Southwest Pollinator Garden - Grow A Desert Pollinator Garden

A Cactus In A Desert Pollinator Garden
(Image credit: Jared Quentin)

Our pollinating partners are one of the most important parts of producing food. Without these magical creatures, flowers cannot be pollinated and will not develop. This is why it is important to develop a southwest pollinator garden. Often the best, and easiest, way to create a desert pollinator garden is by using native plants. 

The world is facing a honey bee crisis. Bees are one of the top pollinators, but by no means the only ones. Moths, wasps, birds, and even bats are also part of the pollinating chain. Building a pollinator garden in the southwest can encourage these important creatures to make their home in your landscape. 

Native Southwest Plants for Pollinators

Native plants can be just as beautiful as imported and cultivated varieties. They are also hardy to the region and adaptable to its climate. The southwest region is characterized by hot, dry weather, often accompanied by drying winds. There is generally little rainfall, especially during summer. These conditions offer a challenge to the gardener. Selecting plants that naturally thrive in the area helps offset the tests posed by such conditions. Wildflowers afford an excellent opportunity to beautify the landscape while producing a desert pollinator garden. Southwest plants for bees and other pollinators might be:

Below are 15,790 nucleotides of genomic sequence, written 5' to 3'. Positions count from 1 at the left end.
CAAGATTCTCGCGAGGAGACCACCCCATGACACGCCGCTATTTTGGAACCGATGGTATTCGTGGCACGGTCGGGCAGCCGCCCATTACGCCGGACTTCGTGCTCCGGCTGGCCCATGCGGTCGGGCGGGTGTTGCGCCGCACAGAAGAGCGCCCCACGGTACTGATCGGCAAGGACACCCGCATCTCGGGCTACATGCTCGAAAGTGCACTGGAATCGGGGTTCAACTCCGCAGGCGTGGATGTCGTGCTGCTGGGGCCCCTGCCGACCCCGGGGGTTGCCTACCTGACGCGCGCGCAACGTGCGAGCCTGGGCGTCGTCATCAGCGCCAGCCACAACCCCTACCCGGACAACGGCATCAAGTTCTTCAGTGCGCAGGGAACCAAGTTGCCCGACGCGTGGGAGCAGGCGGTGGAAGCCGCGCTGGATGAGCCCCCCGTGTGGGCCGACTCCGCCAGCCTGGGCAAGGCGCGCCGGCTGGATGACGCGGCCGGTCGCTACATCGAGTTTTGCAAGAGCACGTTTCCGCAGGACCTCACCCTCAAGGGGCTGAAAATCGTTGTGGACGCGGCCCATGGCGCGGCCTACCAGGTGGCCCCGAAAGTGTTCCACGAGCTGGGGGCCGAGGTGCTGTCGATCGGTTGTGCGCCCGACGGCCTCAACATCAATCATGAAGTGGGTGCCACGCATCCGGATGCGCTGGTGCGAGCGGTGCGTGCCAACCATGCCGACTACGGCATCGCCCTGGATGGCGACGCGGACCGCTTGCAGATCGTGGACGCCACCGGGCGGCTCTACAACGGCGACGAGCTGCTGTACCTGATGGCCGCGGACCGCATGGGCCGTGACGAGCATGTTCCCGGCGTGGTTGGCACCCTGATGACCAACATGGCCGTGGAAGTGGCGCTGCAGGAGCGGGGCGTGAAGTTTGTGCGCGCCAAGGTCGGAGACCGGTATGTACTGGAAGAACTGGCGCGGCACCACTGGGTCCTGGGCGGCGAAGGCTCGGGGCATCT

Southwest Plants for Bees

Plants that are hardy to United States Department of Agriculture zones 8a-10a and bloom prolifically are great southwest plants for bees. 

Bees are proficient at getting nectar from a variety of flower shapes. Shallow dish, funnel or tubular, and rayed blooms are all excellent platforms for bee feeding. Bees seem most attracted to blooms in hues of blue, white, and yellow, but will also visit other colors. 

Herbs of all types are excellent southwest plants for pollinators such as bees. A diverse mixture of annuals and perennials will attract bees and other pollinating insects. The southwest pollinator garden should have flowers present from early spring, well into fall, to provide sustenance for these hard working creatures. 

Tips on a Pollinator Garden in the Southwest

Pollinators need more than food to keep them in your garden. They also need shelter and water, as well as protection from the use of insecticides. Even herbicides can kill off important sources of food and host plants necessary for larval development. Minimize the amount of digging that occurs to protect insect colonies and larvae that live in the soil. 

Interspersing vegetative plants with flowering species will allow resting points, wind breaks, and shelter as the insects do their work. Consider using a pond, fountain, or just empty container to provide adequate water. Just a little care and planning can increase the pollinating species in your landscape and ensure the health of your plants. 

Bonnie L. Grant

Bonnie Grant is a professional landscaper with a Certification in Urban Gardening. She has been gardening and writing for 15 years. A former professional chef, she has a passion for edible landscaping.